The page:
Kaplan I, Lewis I, Mumba P. Students’ perspectives and health and safety in schools: using photography to
address issues of health and safety in Indonesian, UK and Zambian schools. Manchester, Enabling Education
Network (EENET), 2006 (http://www.eenet.org.uk/resources/docs/health_safety_schools.pdf, accessed
10 May 2010).
Kielland A, Rosati F. Broadening the approach to education for all: including working and other hard-to-reach
children. Oslo, FAFO, 2008 (www.fafo.no/pub/rapp/20090/20090.pdf, accessed 10 May 2010).
Lindeman E. The meaning of adult education. New York, New Republic, 1926.
Making a difference: training materials to promote diversity and tackle discrimination. London, Save the
Children UK, 2005.
Making schools inclusive: how change can happen. London, Save the Children UK, 2008 (www.
savethechildren.org.uk/en/docs/making-schools-inclusive.pdf, accessed 10 May 2010).
Mariga L, Phachaka L. Integrating children with special needs into regular primary schools. Manchester,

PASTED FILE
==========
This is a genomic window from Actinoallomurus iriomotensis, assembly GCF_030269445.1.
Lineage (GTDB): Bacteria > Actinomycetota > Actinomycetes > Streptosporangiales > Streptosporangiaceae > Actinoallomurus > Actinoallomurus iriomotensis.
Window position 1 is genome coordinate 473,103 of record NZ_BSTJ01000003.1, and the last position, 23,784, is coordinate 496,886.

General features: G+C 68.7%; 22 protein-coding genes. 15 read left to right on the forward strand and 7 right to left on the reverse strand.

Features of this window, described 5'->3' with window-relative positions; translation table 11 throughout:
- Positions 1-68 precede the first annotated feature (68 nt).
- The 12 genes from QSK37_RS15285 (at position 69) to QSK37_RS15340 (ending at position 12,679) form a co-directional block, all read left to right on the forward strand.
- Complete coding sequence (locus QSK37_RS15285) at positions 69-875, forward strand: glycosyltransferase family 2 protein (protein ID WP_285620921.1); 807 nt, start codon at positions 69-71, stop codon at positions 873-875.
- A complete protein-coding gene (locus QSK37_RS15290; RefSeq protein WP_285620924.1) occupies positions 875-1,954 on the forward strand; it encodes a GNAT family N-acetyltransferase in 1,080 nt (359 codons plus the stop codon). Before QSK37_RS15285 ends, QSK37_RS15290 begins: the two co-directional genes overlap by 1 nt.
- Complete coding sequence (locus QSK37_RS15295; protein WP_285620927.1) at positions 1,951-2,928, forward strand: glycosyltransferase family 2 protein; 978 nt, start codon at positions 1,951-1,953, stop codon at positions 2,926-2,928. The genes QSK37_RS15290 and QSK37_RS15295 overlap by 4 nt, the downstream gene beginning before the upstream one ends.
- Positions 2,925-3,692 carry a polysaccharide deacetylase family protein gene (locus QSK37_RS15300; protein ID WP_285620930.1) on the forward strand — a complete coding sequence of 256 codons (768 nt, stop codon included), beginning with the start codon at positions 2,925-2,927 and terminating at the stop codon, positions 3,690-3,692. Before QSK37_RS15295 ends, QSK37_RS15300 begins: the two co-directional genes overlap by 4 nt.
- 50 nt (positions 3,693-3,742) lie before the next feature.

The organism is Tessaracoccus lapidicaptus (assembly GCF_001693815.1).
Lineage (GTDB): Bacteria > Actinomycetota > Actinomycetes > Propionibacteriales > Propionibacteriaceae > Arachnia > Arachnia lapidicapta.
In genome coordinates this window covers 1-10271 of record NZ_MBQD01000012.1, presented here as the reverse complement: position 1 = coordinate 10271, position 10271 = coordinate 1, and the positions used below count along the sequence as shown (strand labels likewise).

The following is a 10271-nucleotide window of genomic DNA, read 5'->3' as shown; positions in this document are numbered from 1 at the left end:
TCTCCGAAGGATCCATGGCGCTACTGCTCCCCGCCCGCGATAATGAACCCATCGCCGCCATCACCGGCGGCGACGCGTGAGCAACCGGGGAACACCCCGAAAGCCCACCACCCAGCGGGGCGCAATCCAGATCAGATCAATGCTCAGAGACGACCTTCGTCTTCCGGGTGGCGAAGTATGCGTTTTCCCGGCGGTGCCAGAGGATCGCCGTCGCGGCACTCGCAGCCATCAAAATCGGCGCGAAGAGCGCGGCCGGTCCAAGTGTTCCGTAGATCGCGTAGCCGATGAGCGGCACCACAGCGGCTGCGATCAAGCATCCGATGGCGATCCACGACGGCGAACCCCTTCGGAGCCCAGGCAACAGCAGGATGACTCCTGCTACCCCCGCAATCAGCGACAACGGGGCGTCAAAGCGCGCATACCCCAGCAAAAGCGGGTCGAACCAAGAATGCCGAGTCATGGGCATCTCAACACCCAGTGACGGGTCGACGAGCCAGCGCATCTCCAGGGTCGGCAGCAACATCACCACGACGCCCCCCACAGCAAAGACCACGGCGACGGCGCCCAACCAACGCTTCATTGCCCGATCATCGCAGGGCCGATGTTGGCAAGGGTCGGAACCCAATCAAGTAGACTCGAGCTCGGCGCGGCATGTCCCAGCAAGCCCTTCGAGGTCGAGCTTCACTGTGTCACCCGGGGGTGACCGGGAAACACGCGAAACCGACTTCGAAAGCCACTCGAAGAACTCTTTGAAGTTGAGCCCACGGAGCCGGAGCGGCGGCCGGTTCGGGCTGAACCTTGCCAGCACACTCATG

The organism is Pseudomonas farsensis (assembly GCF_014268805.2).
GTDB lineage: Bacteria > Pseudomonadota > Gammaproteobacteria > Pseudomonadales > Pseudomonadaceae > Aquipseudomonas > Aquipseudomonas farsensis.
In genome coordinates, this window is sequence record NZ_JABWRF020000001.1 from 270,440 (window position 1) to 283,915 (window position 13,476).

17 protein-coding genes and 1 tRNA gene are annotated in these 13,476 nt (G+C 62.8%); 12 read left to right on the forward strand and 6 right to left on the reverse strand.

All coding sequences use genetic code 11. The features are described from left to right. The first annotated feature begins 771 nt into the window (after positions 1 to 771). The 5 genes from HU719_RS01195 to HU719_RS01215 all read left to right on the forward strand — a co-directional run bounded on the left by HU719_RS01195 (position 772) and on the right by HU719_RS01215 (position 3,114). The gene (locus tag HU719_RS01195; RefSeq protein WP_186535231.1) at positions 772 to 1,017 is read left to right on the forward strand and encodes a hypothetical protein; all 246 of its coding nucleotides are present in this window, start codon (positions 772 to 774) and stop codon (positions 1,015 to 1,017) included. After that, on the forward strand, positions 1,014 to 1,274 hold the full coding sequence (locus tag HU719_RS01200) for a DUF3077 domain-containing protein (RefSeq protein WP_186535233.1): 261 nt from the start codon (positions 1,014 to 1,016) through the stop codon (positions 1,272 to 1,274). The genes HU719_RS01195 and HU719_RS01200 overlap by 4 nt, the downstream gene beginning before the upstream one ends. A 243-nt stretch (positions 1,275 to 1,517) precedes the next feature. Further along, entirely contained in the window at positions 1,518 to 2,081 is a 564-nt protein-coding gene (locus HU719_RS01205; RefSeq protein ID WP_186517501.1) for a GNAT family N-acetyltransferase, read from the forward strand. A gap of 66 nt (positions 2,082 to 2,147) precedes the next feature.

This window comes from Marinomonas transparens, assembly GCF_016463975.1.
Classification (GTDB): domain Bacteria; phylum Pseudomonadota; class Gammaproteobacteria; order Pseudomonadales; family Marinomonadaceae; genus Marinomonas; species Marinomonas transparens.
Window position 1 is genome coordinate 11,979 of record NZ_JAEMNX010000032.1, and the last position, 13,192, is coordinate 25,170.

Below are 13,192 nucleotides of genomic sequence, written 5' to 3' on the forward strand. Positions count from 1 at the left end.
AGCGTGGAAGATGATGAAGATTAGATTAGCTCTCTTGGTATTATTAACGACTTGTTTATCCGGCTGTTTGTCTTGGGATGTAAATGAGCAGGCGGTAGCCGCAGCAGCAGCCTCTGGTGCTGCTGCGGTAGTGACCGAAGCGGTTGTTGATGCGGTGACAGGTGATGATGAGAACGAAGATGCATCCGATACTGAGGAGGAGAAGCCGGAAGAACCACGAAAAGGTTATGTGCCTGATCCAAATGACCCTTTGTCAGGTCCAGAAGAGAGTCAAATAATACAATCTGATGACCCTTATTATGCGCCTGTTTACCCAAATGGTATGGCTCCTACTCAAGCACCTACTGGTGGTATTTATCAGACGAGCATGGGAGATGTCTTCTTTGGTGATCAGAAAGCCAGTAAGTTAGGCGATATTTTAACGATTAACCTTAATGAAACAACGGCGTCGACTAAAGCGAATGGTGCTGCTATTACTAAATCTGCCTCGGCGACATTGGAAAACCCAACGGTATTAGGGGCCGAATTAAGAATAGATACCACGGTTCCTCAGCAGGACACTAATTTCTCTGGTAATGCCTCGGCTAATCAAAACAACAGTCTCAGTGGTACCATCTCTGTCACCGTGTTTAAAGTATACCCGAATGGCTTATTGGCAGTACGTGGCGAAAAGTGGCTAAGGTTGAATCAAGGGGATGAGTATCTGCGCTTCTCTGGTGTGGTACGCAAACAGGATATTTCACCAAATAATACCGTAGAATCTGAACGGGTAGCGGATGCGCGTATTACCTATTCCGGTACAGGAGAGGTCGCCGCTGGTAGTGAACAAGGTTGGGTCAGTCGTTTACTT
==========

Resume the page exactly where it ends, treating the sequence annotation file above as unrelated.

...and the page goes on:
Enabling Education Network (EENET), 1993 (www.eenet.org.uk/resources/docs/lesotho_feasibility.pdf,
accessed 10 May 2010).
Mumba P. Twinning for inclusion: a child to child project in Zambia. Enabling Education Newsletter No. 3, 1999
(www.eenet.org.uk/resources/eenet_newsletter/news3/page8.php, accessed 10 May 2010).
Overcoming exclusion through inclusive approaches in education: a challenge and a vision. Conceptual
paper. Paris, UNESCO, 2003 (http://unesdoc.unesco.org/images/0013/001347/134785e.pdf, accessed
10 May 2010).

74 cBr gUIdelInes > 3: E dU cA T I O N comPonent


Peters SJ. Inclusive education: An EFA strategy for all children. Washington, DC, World Bank, 2004 (http://